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Marijuana, Mexico and the media

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Title: Marijuana, Mexico and the media
Author: Trujillo, Colin William
Abstract: Prohibition movements have many common threads. Very often these movements follow an economic downturn. Furthermore, the group most often targeted by these movements is a displaced immigrant labor force. Alcohol prohibition suppressed Irish and German immigrants who came to the country to work in the factories. Early opium regulations were aimed at Chinese immigrants who entered the country to build the railroads. Similarly, marijuana prohibition targeted Mexican immigrants working in agriculture. For each of these prohibition movements, the media has provided a powerful vehicle for political rhetoric construction and reproduction. This thesis documents contemporary anti-drug policy, politics and rhetoric within the context of historical prohibition movement patterns. To develop a theoretical framework I synthesized historical and sociological accounts of five prohibition movements: alcohol, opium, cocaine, marijuana and the war on drugs. I applied this framework to an analysis of current media accounts of marijuana related crime. Using content analysis, I analyzed 75 2009-2011 news articles about marijuana related crime from the four most popular U.S. newspapers, by readership. I found evidence to suggest that historical patterns are still being reproduced in contemporary media accounts of drug related crimes.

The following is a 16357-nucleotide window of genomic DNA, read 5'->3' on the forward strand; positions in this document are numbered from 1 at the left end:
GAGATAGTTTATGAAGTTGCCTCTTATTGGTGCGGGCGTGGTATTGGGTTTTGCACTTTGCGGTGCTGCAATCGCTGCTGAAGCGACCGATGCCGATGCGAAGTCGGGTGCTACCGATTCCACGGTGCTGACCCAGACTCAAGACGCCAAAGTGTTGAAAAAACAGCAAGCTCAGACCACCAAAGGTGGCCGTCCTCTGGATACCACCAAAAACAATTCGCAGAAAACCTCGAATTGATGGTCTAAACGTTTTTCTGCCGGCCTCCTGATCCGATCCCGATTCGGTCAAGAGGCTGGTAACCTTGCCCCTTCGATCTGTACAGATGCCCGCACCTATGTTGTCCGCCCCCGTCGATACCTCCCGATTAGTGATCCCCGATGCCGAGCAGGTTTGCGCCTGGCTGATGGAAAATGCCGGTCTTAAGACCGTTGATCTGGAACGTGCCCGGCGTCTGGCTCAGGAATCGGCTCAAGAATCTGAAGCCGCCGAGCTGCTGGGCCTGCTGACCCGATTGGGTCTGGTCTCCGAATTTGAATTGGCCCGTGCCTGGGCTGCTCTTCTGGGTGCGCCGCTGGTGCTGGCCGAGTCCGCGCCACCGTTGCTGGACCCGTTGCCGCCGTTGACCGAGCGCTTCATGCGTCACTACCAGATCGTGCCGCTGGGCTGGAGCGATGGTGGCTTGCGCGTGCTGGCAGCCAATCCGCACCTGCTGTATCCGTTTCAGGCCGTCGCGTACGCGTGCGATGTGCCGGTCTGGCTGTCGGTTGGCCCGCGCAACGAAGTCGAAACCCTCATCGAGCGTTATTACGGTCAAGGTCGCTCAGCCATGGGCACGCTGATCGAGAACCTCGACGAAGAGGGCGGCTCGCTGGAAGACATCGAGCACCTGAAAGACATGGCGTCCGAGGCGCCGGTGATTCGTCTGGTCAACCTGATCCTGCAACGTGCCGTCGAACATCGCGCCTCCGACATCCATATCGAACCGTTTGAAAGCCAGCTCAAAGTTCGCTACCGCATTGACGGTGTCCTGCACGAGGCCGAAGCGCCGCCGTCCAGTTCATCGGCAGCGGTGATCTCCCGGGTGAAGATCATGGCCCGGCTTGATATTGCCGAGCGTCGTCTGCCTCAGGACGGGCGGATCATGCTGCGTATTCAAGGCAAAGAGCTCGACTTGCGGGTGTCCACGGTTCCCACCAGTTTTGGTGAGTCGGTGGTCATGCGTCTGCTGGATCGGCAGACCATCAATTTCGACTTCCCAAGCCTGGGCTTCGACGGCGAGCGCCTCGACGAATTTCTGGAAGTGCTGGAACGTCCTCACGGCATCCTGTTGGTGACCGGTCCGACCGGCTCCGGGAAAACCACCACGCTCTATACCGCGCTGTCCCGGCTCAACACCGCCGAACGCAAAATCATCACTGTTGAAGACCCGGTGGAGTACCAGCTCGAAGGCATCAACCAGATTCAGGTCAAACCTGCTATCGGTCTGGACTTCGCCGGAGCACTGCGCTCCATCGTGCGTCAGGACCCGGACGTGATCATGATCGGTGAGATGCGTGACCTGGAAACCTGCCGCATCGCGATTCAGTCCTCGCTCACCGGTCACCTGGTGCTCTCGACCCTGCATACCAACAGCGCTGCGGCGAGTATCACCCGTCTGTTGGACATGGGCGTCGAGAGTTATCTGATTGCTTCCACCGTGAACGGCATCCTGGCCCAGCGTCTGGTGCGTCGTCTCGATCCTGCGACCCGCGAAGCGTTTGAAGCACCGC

Description: Thesis (M.A.)--Humboldt State University, Sociology, 2011
URI: http://hdl.handle.net/2148/722
Date: 2011-05

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  • Masters Theses [874]
    A collection of selected Masters Theses in electronic format.

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